Most freshwater and marine systems are transboundary in nature and therefore depend on sound regionalism and regional governance. The way these transboundary water systems are governed and managed is of vital importance for economic and social development, food security, biodiversity conservation, and the sustainable use and maintenance of ecosystem services. Yet there is little systematic knowledge about how transboundary water management systems are affected by regionalism and regional organizations. This STAP Publication on The Political Economy of Regionalism provides the context and analytical tools needed to understand contemporary regionalism and regional organizations from a global and political economy perspective. It reports on the results of an extensive desk-study of the GEF International Waters (IW) portfolio to assess each project’s relation to regional cooperation and the extent to which it met its design objectives. It concludes with recommendations to the GEF to 1) engage more fully with stakeholders to synchronize national and regional concerns, incentives and benefits, 2) assess what regional institutional frameworks are most effective for delivering GEBs, and 3) to consider more fully the regional and economic context, including the logic of recipient country-led regional organizations, during the design of IW interventions and projects.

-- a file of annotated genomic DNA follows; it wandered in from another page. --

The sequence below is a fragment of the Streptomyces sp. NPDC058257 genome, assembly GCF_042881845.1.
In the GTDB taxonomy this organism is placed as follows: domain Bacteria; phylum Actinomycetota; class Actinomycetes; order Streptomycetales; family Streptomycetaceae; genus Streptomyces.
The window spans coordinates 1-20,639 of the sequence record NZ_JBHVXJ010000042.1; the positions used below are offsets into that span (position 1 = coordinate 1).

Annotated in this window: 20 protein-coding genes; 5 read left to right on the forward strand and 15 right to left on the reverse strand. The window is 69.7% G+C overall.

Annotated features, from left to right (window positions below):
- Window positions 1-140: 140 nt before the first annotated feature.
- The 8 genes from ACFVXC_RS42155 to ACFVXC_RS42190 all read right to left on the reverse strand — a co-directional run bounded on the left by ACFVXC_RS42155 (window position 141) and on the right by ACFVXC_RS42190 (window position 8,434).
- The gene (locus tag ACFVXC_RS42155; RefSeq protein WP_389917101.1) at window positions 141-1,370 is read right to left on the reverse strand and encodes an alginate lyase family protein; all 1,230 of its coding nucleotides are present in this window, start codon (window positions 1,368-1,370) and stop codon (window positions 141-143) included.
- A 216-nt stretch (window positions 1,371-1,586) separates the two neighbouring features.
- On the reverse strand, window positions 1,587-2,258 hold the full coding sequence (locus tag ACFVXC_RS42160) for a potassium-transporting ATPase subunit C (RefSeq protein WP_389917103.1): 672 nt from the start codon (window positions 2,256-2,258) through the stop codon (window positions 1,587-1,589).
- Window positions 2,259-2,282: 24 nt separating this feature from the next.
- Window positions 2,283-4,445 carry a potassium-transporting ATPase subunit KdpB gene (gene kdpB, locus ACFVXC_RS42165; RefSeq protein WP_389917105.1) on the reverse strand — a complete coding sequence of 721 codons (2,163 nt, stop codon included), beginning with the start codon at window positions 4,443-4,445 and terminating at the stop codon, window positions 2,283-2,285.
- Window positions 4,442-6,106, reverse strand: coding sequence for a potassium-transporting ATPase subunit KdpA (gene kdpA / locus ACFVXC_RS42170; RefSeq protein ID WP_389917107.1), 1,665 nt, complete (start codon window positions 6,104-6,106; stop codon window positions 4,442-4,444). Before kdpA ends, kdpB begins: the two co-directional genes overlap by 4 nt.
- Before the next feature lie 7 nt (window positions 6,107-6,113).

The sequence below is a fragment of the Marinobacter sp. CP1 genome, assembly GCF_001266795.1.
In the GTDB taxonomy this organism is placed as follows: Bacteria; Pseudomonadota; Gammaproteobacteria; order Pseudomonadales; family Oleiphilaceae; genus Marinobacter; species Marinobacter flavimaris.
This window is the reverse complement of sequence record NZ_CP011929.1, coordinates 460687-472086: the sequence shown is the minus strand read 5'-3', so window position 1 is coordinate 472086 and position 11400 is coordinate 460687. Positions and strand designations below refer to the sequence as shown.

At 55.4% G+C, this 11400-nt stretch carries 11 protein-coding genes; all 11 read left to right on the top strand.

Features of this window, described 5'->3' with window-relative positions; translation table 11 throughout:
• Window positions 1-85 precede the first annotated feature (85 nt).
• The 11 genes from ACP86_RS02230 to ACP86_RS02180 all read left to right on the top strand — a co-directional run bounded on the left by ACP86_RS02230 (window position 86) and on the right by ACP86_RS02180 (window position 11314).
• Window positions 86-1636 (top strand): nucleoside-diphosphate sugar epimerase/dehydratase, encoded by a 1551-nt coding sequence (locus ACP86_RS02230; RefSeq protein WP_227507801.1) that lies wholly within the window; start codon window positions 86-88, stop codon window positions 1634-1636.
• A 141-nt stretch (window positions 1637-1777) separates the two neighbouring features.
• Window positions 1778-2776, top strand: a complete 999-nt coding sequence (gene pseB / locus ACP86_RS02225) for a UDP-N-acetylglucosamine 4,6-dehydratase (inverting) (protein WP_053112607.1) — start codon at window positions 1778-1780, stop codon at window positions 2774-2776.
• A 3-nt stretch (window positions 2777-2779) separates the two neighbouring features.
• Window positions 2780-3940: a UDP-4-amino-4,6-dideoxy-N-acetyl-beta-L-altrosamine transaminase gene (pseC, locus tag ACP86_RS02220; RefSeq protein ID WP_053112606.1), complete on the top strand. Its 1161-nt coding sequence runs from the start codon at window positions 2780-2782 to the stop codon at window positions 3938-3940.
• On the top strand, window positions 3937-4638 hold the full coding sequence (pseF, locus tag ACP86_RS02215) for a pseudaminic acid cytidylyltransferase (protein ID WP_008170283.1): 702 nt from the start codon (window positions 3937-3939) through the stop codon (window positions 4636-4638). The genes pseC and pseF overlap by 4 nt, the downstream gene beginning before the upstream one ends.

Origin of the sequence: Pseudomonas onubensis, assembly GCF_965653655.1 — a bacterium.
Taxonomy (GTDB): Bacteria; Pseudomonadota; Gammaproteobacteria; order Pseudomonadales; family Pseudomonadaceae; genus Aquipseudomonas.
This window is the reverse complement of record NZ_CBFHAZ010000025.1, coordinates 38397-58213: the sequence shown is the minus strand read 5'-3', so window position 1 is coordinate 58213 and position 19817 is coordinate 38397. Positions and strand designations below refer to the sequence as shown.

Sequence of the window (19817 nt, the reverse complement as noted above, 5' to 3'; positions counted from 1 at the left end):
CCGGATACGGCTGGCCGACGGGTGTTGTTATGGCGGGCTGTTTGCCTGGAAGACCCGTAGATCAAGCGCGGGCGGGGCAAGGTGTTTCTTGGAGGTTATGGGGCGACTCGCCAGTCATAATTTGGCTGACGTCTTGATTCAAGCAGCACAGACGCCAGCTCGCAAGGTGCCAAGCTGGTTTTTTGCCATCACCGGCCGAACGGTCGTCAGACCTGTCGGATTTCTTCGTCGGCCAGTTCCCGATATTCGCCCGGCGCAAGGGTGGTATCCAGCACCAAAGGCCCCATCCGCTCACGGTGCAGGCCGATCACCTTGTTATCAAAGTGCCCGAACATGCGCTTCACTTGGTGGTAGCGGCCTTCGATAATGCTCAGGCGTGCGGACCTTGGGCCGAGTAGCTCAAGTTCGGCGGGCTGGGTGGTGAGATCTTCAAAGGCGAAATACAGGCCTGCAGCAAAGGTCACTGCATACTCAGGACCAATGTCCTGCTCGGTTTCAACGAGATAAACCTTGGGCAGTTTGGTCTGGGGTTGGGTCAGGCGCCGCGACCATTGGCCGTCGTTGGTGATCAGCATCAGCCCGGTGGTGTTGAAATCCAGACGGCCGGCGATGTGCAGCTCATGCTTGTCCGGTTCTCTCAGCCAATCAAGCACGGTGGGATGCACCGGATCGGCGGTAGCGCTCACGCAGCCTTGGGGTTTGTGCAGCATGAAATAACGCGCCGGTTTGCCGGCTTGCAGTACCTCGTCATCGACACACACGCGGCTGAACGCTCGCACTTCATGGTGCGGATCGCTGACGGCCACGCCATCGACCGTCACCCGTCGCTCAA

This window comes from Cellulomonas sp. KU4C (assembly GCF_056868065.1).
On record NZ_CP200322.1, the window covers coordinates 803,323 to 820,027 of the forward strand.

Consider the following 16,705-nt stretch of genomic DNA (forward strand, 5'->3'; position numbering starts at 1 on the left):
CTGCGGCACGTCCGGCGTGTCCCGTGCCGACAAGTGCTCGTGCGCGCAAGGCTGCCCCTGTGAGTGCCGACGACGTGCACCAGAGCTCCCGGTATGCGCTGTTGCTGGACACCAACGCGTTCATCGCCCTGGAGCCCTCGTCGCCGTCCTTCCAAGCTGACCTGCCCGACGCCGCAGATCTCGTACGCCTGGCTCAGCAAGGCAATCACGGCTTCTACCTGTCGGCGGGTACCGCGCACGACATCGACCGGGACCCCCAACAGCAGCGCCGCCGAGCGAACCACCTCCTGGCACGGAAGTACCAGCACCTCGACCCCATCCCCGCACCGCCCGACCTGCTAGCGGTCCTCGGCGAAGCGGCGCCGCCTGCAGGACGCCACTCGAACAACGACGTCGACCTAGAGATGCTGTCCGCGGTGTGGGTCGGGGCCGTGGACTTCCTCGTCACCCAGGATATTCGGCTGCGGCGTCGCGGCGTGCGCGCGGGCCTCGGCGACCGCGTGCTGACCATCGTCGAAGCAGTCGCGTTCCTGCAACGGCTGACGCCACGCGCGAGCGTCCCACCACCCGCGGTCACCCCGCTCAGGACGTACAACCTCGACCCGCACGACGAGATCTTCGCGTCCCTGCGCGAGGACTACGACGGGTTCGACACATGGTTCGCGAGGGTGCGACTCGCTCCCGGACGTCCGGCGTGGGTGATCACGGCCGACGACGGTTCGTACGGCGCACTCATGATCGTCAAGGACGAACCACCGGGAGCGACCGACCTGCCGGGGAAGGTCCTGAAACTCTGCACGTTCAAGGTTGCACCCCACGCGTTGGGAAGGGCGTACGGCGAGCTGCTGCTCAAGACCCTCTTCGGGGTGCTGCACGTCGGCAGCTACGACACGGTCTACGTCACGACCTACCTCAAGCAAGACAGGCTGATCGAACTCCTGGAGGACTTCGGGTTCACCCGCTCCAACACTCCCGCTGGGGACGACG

Publication Date: April 2014
Authors: Fredrik Söderbaum, Jakob Granit.